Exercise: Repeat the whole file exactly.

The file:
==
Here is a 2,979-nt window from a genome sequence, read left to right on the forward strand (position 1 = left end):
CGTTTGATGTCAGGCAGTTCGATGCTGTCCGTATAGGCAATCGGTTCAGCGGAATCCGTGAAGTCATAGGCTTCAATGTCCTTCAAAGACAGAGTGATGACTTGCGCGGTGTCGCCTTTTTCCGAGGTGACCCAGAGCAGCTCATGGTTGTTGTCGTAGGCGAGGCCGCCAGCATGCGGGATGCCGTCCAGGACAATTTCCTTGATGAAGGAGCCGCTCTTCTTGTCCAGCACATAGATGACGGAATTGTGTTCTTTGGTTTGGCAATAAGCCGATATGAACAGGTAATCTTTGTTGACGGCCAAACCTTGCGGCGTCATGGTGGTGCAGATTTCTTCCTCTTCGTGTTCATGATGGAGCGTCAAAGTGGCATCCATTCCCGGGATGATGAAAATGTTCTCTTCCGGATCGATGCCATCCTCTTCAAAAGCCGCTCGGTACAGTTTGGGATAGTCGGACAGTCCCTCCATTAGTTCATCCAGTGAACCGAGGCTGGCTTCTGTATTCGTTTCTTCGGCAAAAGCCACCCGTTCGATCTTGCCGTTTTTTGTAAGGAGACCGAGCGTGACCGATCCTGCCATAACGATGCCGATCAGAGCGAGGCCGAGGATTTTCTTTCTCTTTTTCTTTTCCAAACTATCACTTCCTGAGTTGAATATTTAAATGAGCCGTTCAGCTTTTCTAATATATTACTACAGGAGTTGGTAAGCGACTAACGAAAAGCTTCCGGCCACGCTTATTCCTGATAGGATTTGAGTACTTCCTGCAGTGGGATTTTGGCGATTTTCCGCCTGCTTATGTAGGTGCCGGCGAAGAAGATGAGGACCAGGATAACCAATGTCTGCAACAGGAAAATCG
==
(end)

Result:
Here is a 2,979-nt window from a genome sequence, read left to right on the forward strand (position 1 = left end):
CGTTTGATGTCAGGCAGTTCGATGCTGTCCGTATAGGCAATCGGTTCAGCGGAATCCGTGAAGTCATAGGCTTCAATGTCCTTCAAAGACAGAGTGATGACTTGCGCGGTGTCGCCTTTTTCCGAGGTGACCCAGAGCAGCTCATGGTTGTTGTCGTAGGCGAGGCCGCCAGCATGCGGGATGCCGTCCAGGACAATTTCCTTGATGAAGGAGCCGCTCTTCTTGTCCAGCACATAGATGACGGAATTGTGTTCTTTGGTTTGGCAATAAGCCGATATGAACAGGTAATCTTTGTTGACGGCCAAACCTTGCGGCGTCATGGTGGTGCAGATTTCTTCCTCTTCGTGTTCATGATGGAGCGTCAAAGTGGCATCCATTCCCGGGATGATGAAAATGTTCTCTTCCGGATCGATGCCATCCTCTTCAAAAGCCGCTCGGTACAGTTTGGGATAGTCGGACAGTCCCTCCATTAGTTCATCCAGTGAACCGAGGCTGGCTTCTGTATTCGTTTCTTCGGCAAAAGCCACCCGTTCGATCTTGCCGTTTTTTGTAAGGAGACCGAGCGTGACCGATCCTGCCATAACGATGCCGATCAGAGCGAGGCCGAGGATTTTCTTTCTCTTTTTCTTTTCCAAACTATCACTTCCTGAGTTGAATATTTAAATGAGCCGTTCAGCTTTTCTAATATATTACTACAGGAGTTGGTAAGCGACTAACGAAAAGCTTCCGGCCACGCTTATTCCTGATAGGATTTGAGTACTTCCTGCAGTGGGATTTTGGCGATTTTCCGCCTGCTTATGTAGGTGCCGGCGAAGAAGATGAGGACCAGGATAACCAATGTCTGCAACAGGAAAATCG